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The Danbury reporter. (Danbury, N.C.) 189?-current, September 16, 1943, Image 1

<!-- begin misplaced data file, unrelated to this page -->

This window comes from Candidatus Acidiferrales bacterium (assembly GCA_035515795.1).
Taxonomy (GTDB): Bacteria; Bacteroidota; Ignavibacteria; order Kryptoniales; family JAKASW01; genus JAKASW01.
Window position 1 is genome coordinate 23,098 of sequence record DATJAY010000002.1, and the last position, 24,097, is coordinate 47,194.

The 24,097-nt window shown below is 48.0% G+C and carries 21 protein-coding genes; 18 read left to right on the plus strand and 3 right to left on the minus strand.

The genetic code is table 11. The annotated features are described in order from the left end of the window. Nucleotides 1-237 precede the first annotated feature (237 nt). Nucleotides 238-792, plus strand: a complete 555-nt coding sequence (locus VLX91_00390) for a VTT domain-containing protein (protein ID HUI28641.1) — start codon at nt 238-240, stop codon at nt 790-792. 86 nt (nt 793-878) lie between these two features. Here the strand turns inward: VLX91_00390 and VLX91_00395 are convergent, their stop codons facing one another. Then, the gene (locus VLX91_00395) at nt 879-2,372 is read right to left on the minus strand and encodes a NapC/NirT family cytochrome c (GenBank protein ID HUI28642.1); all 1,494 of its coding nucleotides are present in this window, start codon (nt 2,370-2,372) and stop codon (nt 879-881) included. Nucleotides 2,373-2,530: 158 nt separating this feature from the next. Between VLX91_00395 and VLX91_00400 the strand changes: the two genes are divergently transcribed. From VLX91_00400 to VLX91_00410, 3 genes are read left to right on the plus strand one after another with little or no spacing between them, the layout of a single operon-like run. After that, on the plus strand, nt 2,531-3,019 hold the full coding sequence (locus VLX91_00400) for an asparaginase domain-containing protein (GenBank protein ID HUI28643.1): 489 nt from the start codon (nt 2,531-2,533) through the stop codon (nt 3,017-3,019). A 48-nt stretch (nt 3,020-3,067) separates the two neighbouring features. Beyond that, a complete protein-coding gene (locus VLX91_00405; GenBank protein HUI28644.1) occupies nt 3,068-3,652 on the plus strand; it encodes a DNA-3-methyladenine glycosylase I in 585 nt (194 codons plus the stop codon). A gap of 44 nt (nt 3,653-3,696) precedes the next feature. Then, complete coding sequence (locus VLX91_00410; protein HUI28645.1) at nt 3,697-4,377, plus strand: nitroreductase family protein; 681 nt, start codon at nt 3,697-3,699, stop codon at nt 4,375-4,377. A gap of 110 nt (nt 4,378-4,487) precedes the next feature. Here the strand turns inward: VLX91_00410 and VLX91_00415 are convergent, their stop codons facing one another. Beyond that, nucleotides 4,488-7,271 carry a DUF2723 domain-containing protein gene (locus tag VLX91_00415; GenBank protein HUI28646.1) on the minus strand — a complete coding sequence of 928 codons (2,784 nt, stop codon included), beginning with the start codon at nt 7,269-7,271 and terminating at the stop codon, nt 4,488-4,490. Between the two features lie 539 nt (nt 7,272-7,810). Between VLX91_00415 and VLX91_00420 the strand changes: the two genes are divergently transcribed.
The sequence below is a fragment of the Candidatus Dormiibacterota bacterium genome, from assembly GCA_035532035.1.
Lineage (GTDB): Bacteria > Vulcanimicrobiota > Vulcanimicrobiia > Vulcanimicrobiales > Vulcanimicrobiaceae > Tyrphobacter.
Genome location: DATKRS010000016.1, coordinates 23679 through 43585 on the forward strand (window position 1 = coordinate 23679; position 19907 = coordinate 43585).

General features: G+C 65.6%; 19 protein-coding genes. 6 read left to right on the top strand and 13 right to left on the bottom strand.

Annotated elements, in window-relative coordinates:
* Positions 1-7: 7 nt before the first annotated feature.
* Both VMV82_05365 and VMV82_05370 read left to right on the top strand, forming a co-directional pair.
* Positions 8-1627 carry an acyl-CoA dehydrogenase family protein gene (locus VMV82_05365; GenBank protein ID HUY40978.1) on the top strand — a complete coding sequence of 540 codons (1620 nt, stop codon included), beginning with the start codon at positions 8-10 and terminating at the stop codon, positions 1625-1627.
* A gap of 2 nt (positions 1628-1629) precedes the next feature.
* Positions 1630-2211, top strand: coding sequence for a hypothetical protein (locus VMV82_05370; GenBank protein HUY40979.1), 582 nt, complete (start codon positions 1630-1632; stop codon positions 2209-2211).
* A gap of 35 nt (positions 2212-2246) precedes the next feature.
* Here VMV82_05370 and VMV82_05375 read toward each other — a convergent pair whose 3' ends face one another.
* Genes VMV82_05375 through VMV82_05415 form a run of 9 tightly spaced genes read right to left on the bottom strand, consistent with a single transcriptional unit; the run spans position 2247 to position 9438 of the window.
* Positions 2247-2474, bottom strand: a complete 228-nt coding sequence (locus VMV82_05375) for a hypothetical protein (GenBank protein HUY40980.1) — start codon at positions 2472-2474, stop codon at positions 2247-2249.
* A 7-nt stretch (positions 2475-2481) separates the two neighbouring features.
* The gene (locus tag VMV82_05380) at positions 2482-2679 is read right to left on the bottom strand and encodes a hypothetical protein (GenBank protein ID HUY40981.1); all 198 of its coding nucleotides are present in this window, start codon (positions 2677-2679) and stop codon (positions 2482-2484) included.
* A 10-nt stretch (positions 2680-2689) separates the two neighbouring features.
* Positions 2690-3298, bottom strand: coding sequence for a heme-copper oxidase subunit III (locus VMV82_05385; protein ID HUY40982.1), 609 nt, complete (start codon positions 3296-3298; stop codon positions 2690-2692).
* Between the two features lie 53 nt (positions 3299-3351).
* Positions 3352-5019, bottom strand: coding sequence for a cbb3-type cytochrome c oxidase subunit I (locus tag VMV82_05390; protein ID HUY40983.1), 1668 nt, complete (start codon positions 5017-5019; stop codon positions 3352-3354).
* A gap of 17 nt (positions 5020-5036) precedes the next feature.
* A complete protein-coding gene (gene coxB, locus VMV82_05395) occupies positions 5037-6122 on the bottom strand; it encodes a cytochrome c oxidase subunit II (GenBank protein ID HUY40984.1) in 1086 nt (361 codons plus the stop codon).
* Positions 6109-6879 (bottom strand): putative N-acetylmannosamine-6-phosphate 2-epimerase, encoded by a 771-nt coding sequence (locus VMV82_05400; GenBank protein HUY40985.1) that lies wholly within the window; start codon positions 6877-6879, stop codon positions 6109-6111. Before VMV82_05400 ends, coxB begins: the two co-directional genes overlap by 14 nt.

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THE DANBURY REPORTER Established 1872 Volume 72 Danbury, N. C., Thursday, Sept. 16, 1943 * * * Old Belt Tobacco Markets Open Monday, September 20th The tobacco markets of this belt will open next Monday, Sep tember 20, with every prospect of high prices for the fanners. The Stokes county crop is all in, and is an excellent one. The averages are expected to be at j least as high as they were in the i 1942 sales. News from the eastern belts re port high averages except in • some cases owing to inferior quality offerings. It is expected that notwith- . standing government experts an well as home authorities have ad vised particularly against crowd- j ing the markets, that the open- ' ing of the sales will see the usual ' big initial offerings on the wars-! house floors. Many Stokes county farmers are ready with loads, while some j have even this early reached the floors for the first sales. HUNTING SEASON OPENS OCT Ist I "* V- The hunting SOuSOn for Stokes and surrounding counties will open October Ist. 1 Last year's ' Season was opened Sept. 15. The set date for the opsning of the squirrel, rabbit season for this year was October 15, but aft er several citizens had challenged this late date, the Raleigh officials advanced the time 15 days. FEW GROWERS HAVE NOT FILED CROP REPORTS The Triple-A office reports that there are still some farmers who have not filed their crop reports, and as a result have not received sales cards. The office again ' calls this important matter to the ! attention of those neglecting this report. HAMBURGER FRY AT PARK HONORS CPL., MRS. PETREE Last Thursday night a group of Danbury young folks tendered a hamburger fry to Corporal and Mrs. George Petree of Orlando, Fla. The following were in at- , tendance: Mr. and Mrs. E!mer Petree, Mrs. Walter Petree, Sam uel Lewis, Vance, Marjoric Pep per, Tlrs. Barlow Bowles, Joseph Martin, Misses Clarice, Ruby Jea sup, Robah Smith, and the hon orees. Mrs. R. A. Ellington of Madi- Bon, who is the mother of Attor ney A. J. Ellington of Danbury, is seriously ill in a Winston Sal em hospital. Back The Attack Buy More WAR BONDS ELIGIBLE FARMERS MAY RECEIVE FREE EXTRA MATERIAL (Triple-A Office) All farmers who have earned .their full amount of units or havp j ordered enough material to make | the rest of their units are eligible to receive absolutely free extra ' material up to the amount th ?y i first earned. Orders nay be plac-! Ed with the Triple-A office in Danbury. AAA Issuing Report On Soil Building Payment I ! • I j The AAA office here is now j sending out reports on how .piuch' of the Soil Building Payment farmers Tiave earned to dale. This amount does not include the late practices, such as lespedezu and rye that is left, and repre sents only those practices which ' were turned in on the first pcr- I I formance report. j The County AAA has on hand crimson clover seed, vetch and Austrian winter peas, all of which ' ' are excellent cover crops and will j | count toward earning your pay ment. The cost of either of these materials is deducted from your 1943 payment; or, if you have al ready used up your 1943 pay ment, you may have it charged 1 against the 1944 program. The j cost of crimson clover is $12.85 j per hunfired; vefcß is $12.50 per hundred; anfl Austrian winter peas is $7.50 per hundred pounds. We also have the inoculation for these seed at the office. Lime and phosphate may sti'.l be ordered through this office. To speed deliveries of either of these ; materials, orders should be placed! at once. The cost of lime is $3 I i per ton. A load of lime consists of six tons. The price of superphosphate varies.. Eighteen percent phos phate is 78 cents per 100 pounds; 19 percent is 82 cents per hun dred pounds; 20 percent is 871 cents per hundred pounds. There j is also a delivery charge of 10 cents per bat, (100 pounds) on phosphate. Ciders for any of the above material may be placed with the 1 AAA office in Danbury. The lime and phosphate will be delivered to your farm. The seed may be obtained by coming to Danbury and cainng by the County Office, j (The from the AAA office, Danbury). The 92nd Medical Battalion of the U. S. Army is scheduled to ar rive her for field exercises Mon day, September 20th. AN EDITORIAL DON'T LET THE BOYS DOWN The immortal Fifth Army of the United States is engaged now in a death grapple with the Ger mans in Southern Italy. Commingled with our gallant forces are many j | North Carolinians and possibly quite a number of our Stokes county boys. ' I They are making a record of heroism that will be read with pride and enthusiasm in the future 1 pages of history. Can we afford to let these boys down that they may not be equipped and armed and fed to en jable them to fight on to victory? Can we afford to let these noble boys, who are making the great sacrifice, know that Stokes 'county did not do her part in the great Victory Loan? I We cannot —we will not fail. Our armies need planes and more plane?, tanks, bombs, ships and food. With these they will not fail. ! Every person in Stokes county should do his or her part by buying all the bonds they can pay for. It does not mean giving, but' LENDING to the ' government. i It is the safest investment in the world today, j and the most attractive buy. Do you know what will happen if the nation fails to raise the Third War Loan? I It will mean that the Government must resort to ! issuing new money, which means INFLATION Inflation means for instance, $25.00 for a pair ,of shoes, $5.00 for a pound of meat, $200.00 for a suit of clothes, etc. Lend your money to the Government and while keeping down inflation, you help the boys ■in the army, navy -and air forces press on to I victory. I Willis Mabe, 17, Twice Arrested For Violation Of Liquor Laws • Willis Mabe, aged 17 of Stikcs county, who was arrested W>.d |nesday on charges of violating ' jthe internal revenue law and re leased on bond, was arrested again today for operating a stil'. Officers seized the 200-gallcn copper still located approxirrrate 'ly 250 yards from the home of Mabe's father and mother with whom he lives. Five hundred gallons cf mash for making li quor were also seized. Mabe was bound to count un der bond of $500.00. Walnut Cove High Organizes 4-H Club (High School Reporter) The student body of Walnut Cove High School met with Mr. the principal, and Mr. I ".Vhitaker, assistant county agon£, l today in the school auditorium to organize the 4-H Club. The Club elected their officers - for 1913-44, as follows: I Don Tuttle, president; Jean * Carol Beck, vice-president; Jean 1 TThTT, secretary-treasurer; Bettv '• Jo Fallin, Donald Stephens, son.^ 1 leaders, Jean Carol Beck, piano - accompanist. Patsy Todd, repoit- Y r ' •i The Walnut Cove High School , I r I welcomes Mr. Whitaker to Stokes - |ccunty. A Texas farmer ran the follow ing advertisement in his lo'-nl newspaper: "Strayed—one Jersey heifer. To the one who returns j her I will give a big drink of "Old Crow" whiskey, made in 1915". The next morning theve v re rv'ne men with Jersey heifers standing II in the yard. Published Thursdays LAWSONVILLE NEWS By Mrs. E. G. LAWSON Lawsonville. —The farmers of i thi a sectoin are busy getting their ; tobacco ready for the market, j The Lawsonville High School is moving along and students are on ■ their way with their studies. I Mr. and Mrs. Raymond Thomas, | ( and daughter, Ann Ray, and Miss ißummell SfsTf'and Miss Martha Hamm spent the week-end with relatives at King. The young people of the com munity held a picnic Saturday af ! ternoon. Those attending were Rev. Ivan Stevens, Clay Moor?, Burnette and Glenn Lawson, Misses Marie Moore, Annie Mao Lawson, Elaine Stevens, Winifred Spencer. A contest was put oa by Marie Moore and Annie M:; ■ Lawson, Burnette Lnw:;on bein; the inner of the prize, a picture of Jesus Chiist. The group san;4 several hymns after which a ses sion of prayer and dismissal. They then joined the prayer band 'led by Jese Martin at the hotne of Homie Moore. Private Clarence Handy spent several days furlough recentl / | with his parents, Mr. and Mrs. j Willie Handy. He also visited friends here. Mary Ruth Sheppard spent a short while with Annie Mae Law son Tuesday. Miss Eula Tilley was home a few days this week. She is em ployed by Du Pont at Martins ville, Va. William Simmons, Turner Wood and P.oss Lawson of the U. 3. Army recently spent furloughs with their parents here. Mr. and Mrs. Edwin Neal hon ored their son, Douglas, at a birthday party Tuesday evening, with" several of the little folks taking part. The table was filled , with good things to eat. j Mrs. Lorene Tucker, Mrs. i Woodall, the music teacher of the Lawsonville school, spent Satur i uay in Winston-Salem, i j Mrs. E. G. Eawson, Annie Mac, ' Betty Jo and Private First Class : Ross Eawson attended preaching >, at Minnie's Chapel Sunday. • | Mr. and Mrs. Leonard Lawson j visited Mr. and Mrs. Charlie 1 , Bingham Sunday at Sandy Ridge - ______ MRS ELIZABETH BOGTR DIES AT WALNUT COM " i j Mrs. Elizabeth Boger, S'.i s d'ed too ay at her home at Wal- I nut Cove a.'ter an illness of three ■ j wecke. She will be buried Sun Ijc'r.y morning at 11 o'clock at Sal em ("I'-.'po! Christian Church. * * * Number 3,719. i KING NEWS j By E. P. NEWSUM King, Sept. 16.—Divorce is the : hash made out of domestic scrapj. i • —Misses Goldie Howel, Curtia Beam and Mrs. Maggie Hazelton ) and son have returned to Char« i lotte after spending a few dava | liere the guests of Miss Katd . Stone on West Main Street. > ' | Thomas William McGee has en« 1 tered Oak Ridge Military College 1 for the year. Waldo Flvnn has accepted a posU tion at Cherry Point and has al* ready entered on his new duties. ; ! Mr. and Mrs. Edgar Johnson are spending their vacation at Carolina Beach. 1 I Gray Moore has accepted a po« i fition as .salesman with Gentry and Miser. , C. O. I'oyks, wi:u 1,• -1«!.-• a posi . ti'ia with tlio (! uuiui Lines at r'i;;!i, is spending a lew days . at his hnie here. Tile following patients under- J went tonsil removal operations a hero last week: Alford George o£ Pfafftown; Miss Rogena Callo- I t way of Tobaccoville; Miss Barba ,• 1 ra Jean Naylor of Winston-Sal . em; Miss Vilna Bishop of Ger i manton; Miss Bettie Riser of j Walnut Cove and Alton Lawsen t oi Lawsonville. - j Mr. and Mrs. Robe IloukeC jhave been notified by the War Dc i partment of the death of their ■ son, Sergeant Drewy TTW,-. ■, er, killed in action in Si cily. This is the second Kins bov ' to lose his life in the war. ' | Well, here's the stork's report ' for last week: to Mr. and Mrs. Russell Tut tie, a daughter; to Mr. and Mrs. John H. Keaton, a son; to Mr. and Mrs. Homer Bdrrow, ' a son; to Mr. and Mrs. Chester Cook, a daughter and to Mr. and j Mrs. Robert Easter, a son. Mr. and Mrs. Fred Boles havo '' received notice from the War Dc -0 . partment that their son, Bonson *i Boles, has been seriously wounded !in action. 1 j There is some improvement in the condition of Joe Stone, who , ! has teen quite sick at his horns on West Main street for the past n , few days. L | An 3 that's the news from h Mrs. Docie Nelson, mother of Jones Nelson, is serir.isly iil in a E ; Winston-Salem hospital. ! [-' R. W. Simmons of Luwsonvillo e was here Wednesday accompanied by his son, Sergeant Wm. R. Sin * 1- moiis who is in the service loca ted at Camp Chaffee, Ark.